Songwriting and Theology Week 3

In week three we discussed hymn texts that place the writer or ‘us’ into the narrative.  In class Dr. Ruth called these “Inside-Out” poems.

If you have never taken the opportunity to approach a biblical text in this way then you should.  It opens up a lot of different avenues as we seek to understand the text and place it on people’s lips.  In terms of the range of texts we find there aren’t a lot of songs like this available to sing – even though it provides a powerful avenue to explore biblical stories and how Jesus speaks to us in our life circumstances.

Lester Ruth says this about the importance of this kind of song –

 It is easy, natural, and a good thing for our worship songs to arise out of our experience. But what language can we find to voice our experiences in a way that can be shared across the church with Christians having a variety of experiences and culture? And what language can we find that has by its nature broader, implicit theological connections worked into it. The answer is to find the language in the Scriptures. But there’s a problem: the language of many passages in Scripture which speak of what we experience of God and of salvation theologically use a mode of expression that does not always lend itself well to poetic expression. And, as theology is written, the vocabulary tends to become precise and technical as do the ways in which the language is used. One solution is to draw the language for Christian experience from the stories of the Bible. By singing Biblical stories from the inside out, we can write strongly experiential songs without the limitations of language that seems isolated to my own experience. Thus the songs can be shared across many Christians.

Here are a few examples of this from the hymns of Charles Wesley

And Can it Be

“Long my imprisoned spirit lay,
Fast bound in sin and nature’s night:
Thine eye diffused a quick’ning ray;
I woke; the dungeon flamed with light;
My chains fell off, my heart was free,
I rose, went forth, and followed thee.”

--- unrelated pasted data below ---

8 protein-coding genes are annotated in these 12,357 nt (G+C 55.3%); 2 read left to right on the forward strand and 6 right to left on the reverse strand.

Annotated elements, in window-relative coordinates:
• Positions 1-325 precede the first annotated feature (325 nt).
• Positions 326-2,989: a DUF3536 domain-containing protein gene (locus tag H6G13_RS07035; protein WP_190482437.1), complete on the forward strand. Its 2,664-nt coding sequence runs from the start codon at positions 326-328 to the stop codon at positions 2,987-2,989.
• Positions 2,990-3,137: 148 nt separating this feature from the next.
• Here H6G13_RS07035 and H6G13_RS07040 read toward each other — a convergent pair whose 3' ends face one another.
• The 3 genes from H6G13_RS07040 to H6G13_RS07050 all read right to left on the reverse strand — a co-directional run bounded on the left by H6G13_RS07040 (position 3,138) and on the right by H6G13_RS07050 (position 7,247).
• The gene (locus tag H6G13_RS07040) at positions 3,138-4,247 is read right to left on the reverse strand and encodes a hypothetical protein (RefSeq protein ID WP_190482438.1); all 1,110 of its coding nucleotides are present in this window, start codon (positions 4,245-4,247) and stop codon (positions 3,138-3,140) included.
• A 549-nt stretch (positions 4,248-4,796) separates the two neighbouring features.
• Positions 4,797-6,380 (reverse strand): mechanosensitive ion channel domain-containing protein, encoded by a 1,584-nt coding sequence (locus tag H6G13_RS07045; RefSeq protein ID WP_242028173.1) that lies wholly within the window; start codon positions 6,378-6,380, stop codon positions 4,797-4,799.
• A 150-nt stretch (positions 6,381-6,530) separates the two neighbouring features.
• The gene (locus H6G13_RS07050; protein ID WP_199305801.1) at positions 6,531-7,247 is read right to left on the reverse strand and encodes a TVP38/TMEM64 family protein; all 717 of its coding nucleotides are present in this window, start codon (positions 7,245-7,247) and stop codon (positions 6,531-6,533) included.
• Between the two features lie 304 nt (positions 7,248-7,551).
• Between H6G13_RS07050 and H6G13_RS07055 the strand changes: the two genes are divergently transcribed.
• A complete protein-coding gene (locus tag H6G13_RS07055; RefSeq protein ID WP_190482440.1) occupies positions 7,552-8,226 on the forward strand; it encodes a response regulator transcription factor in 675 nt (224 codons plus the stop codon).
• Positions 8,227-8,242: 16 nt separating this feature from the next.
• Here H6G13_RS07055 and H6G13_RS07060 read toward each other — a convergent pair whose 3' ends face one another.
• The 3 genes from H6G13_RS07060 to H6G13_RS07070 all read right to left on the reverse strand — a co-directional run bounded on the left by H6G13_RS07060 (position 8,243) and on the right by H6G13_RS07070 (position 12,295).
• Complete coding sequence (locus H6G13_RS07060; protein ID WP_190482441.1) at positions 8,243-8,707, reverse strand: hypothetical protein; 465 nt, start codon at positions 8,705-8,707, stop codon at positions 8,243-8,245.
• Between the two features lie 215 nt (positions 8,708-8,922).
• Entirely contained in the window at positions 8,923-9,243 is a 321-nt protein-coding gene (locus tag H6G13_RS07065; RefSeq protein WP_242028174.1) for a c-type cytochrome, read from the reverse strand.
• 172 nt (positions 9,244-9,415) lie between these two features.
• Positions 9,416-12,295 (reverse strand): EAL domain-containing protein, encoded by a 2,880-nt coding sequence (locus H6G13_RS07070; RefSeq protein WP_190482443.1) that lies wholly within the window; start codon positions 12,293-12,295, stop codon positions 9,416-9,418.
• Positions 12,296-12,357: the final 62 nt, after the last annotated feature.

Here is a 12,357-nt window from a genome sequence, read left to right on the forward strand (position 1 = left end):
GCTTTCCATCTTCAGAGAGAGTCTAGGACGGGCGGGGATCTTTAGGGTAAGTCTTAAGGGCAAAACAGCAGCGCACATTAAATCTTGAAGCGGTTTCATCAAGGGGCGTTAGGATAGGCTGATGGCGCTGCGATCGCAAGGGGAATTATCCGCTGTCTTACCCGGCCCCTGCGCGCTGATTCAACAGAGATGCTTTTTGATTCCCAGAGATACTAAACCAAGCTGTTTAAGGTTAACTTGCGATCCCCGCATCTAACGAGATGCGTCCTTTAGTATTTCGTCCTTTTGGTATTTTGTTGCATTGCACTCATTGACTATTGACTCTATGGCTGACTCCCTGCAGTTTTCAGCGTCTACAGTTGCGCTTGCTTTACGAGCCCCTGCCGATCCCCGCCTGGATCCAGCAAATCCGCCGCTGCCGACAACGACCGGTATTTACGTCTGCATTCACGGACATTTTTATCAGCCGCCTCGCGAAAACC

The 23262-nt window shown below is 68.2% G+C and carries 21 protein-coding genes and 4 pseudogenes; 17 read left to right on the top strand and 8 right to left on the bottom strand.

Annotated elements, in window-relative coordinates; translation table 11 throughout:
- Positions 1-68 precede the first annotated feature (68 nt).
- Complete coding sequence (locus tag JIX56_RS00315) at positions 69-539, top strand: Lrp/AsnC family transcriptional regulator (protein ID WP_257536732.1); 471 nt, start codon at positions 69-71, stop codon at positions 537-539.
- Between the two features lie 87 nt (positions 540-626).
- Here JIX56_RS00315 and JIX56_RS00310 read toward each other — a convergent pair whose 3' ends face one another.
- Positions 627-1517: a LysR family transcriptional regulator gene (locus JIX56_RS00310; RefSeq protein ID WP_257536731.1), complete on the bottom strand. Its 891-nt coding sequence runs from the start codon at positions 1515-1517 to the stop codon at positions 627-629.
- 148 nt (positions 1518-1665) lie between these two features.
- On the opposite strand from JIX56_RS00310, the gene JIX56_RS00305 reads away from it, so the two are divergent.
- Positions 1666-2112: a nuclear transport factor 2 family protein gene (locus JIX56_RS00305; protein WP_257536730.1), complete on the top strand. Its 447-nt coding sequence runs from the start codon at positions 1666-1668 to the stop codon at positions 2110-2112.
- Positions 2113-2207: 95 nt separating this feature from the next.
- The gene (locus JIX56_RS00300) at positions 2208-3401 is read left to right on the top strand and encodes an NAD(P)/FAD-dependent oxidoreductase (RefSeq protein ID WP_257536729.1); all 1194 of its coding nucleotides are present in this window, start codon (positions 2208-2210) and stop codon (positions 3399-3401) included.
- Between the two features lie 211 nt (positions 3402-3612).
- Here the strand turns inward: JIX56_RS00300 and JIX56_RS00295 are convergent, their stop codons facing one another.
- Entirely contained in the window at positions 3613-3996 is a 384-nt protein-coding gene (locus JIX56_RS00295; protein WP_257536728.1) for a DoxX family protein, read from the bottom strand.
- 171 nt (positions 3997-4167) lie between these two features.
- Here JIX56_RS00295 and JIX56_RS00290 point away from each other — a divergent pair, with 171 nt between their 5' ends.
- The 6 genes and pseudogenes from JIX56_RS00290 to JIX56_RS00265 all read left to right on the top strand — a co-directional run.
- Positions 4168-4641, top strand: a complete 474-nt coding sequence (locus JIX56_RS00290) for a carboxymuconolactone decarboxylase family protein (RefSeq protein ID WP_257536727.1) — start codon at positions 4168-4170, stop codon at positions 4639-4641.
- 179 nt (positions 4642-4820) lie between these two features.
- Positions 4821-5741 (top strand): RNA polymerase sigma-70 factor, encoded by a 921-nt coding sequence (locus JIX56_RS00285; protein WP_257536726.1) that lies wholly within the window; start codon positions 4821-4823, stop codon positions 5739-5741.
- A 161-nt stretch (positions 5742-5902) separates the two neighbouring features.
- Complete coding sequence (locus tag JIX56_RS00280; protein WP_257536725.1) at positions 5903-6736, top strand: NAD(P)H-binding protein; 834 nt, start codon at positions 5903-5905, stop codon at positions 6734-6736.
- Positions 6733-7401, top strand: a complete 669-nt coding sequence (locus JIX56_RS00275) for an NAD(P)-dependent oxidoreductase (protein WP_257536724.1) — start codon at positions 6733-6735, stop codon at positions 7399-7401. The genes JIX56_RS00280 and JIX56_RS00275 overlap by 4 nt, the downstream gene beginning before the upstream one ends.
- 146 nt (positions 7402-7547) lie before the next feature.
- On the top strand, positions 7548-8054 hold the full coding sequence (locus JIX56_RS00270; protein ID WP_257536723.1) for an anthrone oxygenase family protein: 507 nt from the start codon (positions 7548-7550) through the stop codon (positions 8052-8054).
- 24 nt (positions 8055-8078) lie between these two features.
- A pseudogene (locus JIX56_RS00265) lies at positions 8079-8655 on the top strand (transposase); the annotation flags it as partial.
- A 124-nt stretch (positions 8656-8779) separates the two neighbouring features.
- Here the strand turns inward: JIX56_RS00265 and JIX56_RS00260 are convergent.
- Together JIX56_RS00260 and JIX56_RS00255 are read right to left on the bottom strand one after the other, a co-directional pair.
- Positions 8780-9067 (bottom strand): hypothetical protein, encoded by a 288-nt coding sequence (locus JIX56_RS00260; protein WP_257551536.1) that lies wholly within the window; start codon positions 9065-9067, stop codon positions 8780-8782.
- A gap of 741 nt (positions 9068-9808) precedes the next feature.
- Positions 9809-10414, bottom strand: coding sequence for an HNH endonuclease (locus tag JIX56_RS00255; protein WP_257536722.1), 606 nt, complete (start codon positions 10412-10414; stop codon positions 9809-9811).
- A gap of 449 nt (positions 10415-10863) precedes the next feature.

Story of Jacob wrestling the Angel

1 Come, O thou traveller unknown,
Whom still I hold, but cannot see,
My company before is gone,
And I am left alone with thee,
With thee all night I mean to stay,
And wrestle till the break of day.

Bleeding Woman and Jesus

Unclean of life and heart unclean,
How shall I in His sight appear!
Conscious of my inveterate sin
I blush and tremble to draw near;
Yet through the garment of His Word
I humbly seek to touch my Lord.

Our assignment –  To write one stanza of a song which sings a biblical story “from the inside out” in imitation of Wesley’s method. By that I mean you are to select a biblical story and craft one stanza of a song where the biblical character is the “I” of the song who is singing. The perspective of the song should be the perspective of the person in the Bible so that the worshiper now singing the song is singing in the shoes (perhaps, better, sandals) of the person in the Bible.

I thirst beneath the noontime sun
To gather water from the well
To find some shade for all my sin
and spare the gossip they would tell

Who is this man that speaks to me?
Asks me for water from the well
Speaks all my shame into the light
And knows the answer all too well

Not in Samaria or else
Will all God’s people come to pray
But in His Spirit and his truth
Will we be made to know the Way

I am released (my thirst is quenched)
From all the sin thats burned in me
I’ll tell the world will they believe?
The Christ foretold has set me free
—(c) 2011 Bruce Benedict

2 thoughts on “Songwriting and Theology Week 3

Add yours

  1. Bruce, I’m enjoying following along with you in your class. I met Dr. Lester Ruth earlier this year at an event in Nashville right before he left Asbury to come to Duke. We had some conversation about his plans for the classes he was going to be teaching, and it looks like from your posts that the class is going well. Thanks for sharing – I’ll look forward to see what comes next!

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